The Therese Ouimette Mission shares stroke recovery awareness and support with people, families, and attorneys when creating and maintaining living legal wills.
Plan Now! In Case You Cannot Speak for Yourself Later.
A person’s ability to speak with words may have stopped, however, it is commonly reported that their thoughts, memories, and emotions remain and they may not have the energy to communicate with you during this time.
The ability to TALK.
What is commonly observed is the greatest improvements occur in the first 6 weeks. This is because areas of the brain that experienced temporary swelling begin to repair themselves. Do not expect a person to communicate with you with verbal, physical or eye language during the first few months. They may not be communicating with you in any way although they are still able to receive communication and feel love with you. Many people will start to communicate with their hands, head or eyes in weeks to come. A Speech Therapist will meet with your loved one once or twice a day, for very short amounts of time. This does not mean that they believe the person will never get better. They will slowly be helping your loved one find ways of communicating when your loved one typically has the energy to do so. They also will make attempts to get a rise out of the person, sometimes it may work, and sometimes it may not. A successful session does not guarantee the next session will be better and adversely a lacking session does not mean things are getting worse.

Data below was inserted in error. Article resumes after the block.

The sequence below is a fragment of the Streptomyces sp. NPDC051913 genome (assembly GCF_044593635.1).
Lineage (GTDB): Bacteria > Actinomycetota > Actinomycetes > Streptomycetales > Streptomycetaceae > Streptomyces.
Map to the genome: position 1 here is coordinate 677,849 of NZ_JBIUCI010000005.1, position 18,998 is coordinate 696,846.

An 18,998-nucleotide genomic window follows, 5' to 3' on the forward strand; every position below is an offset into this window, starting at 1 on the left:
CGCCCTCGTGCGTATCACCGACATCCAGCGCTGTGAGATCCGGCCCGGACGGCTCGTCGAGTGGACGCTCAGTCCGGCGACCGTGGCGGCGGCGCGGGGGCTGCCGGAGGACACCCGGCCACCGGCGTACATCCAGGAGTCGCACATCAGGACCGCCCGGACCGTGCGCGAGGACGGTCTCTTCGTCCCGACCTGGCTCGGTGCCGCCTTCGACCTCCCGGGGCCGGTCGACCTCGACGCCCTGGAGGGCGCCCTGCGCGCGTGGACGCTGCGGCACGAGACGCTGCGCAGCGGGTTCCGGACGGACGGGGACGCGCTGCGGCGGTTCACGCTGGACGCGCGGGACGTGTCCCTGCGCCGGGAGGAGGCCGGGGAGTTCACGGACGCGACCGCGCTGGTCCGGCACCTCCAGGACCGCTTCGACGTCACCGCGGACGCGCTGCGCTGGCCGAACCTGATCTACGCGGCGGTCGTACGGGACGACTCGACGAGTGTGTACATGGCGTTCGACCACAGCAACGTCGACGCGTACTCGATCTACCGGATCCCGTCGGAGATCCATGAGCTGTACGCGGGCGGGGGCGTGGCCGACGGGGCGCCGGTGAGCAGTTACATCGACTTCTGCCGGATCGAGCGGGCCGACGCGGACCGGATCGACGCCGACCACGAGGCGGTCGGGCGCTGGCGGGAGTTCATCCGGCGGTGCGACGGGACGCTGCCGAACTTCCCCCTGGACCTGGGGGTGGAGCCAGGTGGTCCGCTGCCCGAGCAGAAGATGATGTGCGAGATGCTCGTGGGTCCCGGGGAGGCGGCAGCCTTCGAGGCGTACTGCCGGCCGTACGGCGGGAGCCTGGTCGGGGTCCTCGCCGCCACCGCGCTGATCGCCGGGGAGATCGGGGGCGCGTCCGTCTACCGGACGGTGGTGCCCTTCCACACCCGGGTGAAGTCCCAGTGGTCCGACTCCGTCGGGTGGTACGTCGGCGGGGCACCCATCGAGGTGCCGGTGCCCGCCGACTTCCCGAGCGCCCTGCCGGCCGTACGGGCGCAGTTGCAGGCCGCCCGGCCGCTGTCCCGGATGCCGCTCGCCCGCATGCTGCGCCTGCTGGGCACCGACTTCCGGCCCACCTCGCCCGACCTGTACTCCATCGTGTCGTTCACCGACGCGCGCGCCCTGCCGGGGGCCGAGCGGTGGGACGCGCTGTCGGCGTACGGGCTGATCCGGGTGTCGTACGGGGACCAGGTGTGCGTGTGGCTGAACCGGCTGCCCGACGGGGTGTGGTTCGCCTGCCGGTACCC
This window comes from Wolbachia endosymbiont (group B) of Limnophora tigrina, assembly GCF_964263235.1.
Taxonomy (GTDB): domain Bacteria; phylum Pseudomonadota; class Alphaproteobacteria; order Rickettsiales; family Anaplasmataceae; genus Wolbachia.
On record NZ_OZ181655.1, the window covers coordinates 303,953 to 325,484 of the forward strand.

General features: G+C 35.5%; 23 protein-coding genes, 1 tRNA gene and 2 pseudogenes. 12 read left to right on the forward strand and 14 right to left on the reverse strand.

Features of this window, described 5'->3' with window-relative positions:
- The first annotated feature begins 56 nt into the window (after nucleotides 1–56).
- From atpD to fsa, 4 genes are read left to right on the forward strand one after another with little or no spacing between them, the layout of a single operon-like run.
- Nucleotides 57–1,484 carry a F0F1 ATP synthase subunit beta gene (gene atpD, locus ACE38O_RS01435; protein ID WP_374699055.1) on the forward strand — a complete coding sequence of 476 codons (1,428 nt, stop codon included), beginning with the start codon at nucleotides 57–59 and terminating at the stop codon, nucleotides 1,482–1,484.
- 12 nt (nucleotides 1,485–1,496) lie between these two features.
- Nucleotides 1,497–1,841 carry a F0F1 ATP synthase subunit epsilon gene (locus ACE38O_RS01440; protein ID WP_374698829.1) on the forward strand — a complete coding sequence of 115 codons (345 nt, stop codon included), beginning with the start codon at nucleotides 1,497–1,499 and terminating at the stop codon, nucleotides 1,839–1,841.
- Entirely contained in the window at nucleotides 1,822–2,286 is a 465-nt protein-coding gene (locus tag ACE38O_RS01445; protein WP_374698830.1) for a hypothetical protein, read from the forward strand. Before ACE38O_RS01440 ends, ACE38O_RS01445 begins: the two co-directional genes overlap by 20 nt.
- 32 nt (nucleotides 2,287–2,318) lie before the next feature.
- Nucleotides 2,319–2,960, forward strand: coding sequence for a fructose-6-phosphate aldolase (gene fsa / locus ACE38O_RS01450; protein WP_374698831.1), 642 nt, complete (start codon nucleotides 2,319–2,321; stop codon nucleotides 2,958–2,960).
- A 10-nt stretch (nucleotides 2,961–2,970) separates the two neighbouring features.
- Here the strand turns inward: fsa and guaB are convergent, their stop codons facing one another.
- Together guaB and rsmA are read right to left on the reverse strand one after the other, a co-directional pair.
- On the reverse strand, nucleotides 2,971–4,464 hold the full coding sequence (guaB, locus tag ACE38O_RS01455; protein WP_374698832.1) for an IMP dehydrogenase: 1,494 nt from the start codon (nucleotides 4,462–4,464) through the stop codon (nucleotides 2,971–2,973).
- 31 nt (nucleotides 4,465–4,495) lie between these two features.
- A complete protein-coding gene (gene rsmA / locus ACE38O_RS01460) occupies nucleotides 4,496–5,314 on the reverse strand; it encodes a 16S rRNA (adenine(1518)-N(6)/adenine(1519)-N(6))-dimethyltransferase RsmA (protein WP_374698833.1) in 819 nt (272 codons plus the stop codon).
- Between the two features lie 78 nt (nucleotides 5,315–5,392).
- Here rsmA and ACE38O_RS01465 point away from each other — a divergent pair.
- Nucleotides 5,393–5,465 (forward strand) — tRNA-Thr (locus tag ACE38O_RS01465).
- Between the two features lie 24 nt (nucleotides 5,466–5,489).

Additionally, Medications may significantly challenge a person’s ability to communicate during this time. Remember that the brain needs to conserve energy to rejuvenate and medications assist with the process. Most people will sleep more then they are awake.
The first 6 weeks of recovery commonly isn’t pretty.
A person may look drastically impaired after a stroke and you may believe that they will remain like this forever. It is very common for people to spend time in intensive care or in an acute care hospital unit. They may have many tubes and wires attached to them. Their hair may look very messy and the person may look like they will never be able to care for themselves and share life with you again. Commonly they will have people helping them with bath rooming needs. At these times, it is important to understand that the brain needs time and energy to recover. The brain is helping the person conserve and direct energy for what is most important at that moment.
The first 3 to 4 months after a stroke.
The most rapid recovery usually occurs during the first three to four months, and survivors continue to recover years after. The first three months are the most important for recovery and when people tend to see the most improvements. During this time, most people will enter and complete an inpatient rehabilitation program or make progress in their outpatient therapy sessions. The goal of rehabilitation is to restore your loved one’s abilities, as close as possible, to pre-stroke levels or develop compensation strategies to work around new challenges.
Can the brain heal itself after a stroke?
YES! Research indicates that in many instances, a brain can heal itself after a stroke. Time is on your side.
Will life be different after my loved one has had a stroke?
YES! Life will be different after a stroke. You will discover that the quality of their life and yours will be different. You will discover that sharing time together is beautiful. You will discover that giving, receiving, and sharing in new different ways amplifies your life positively.
What is the cost of recovery?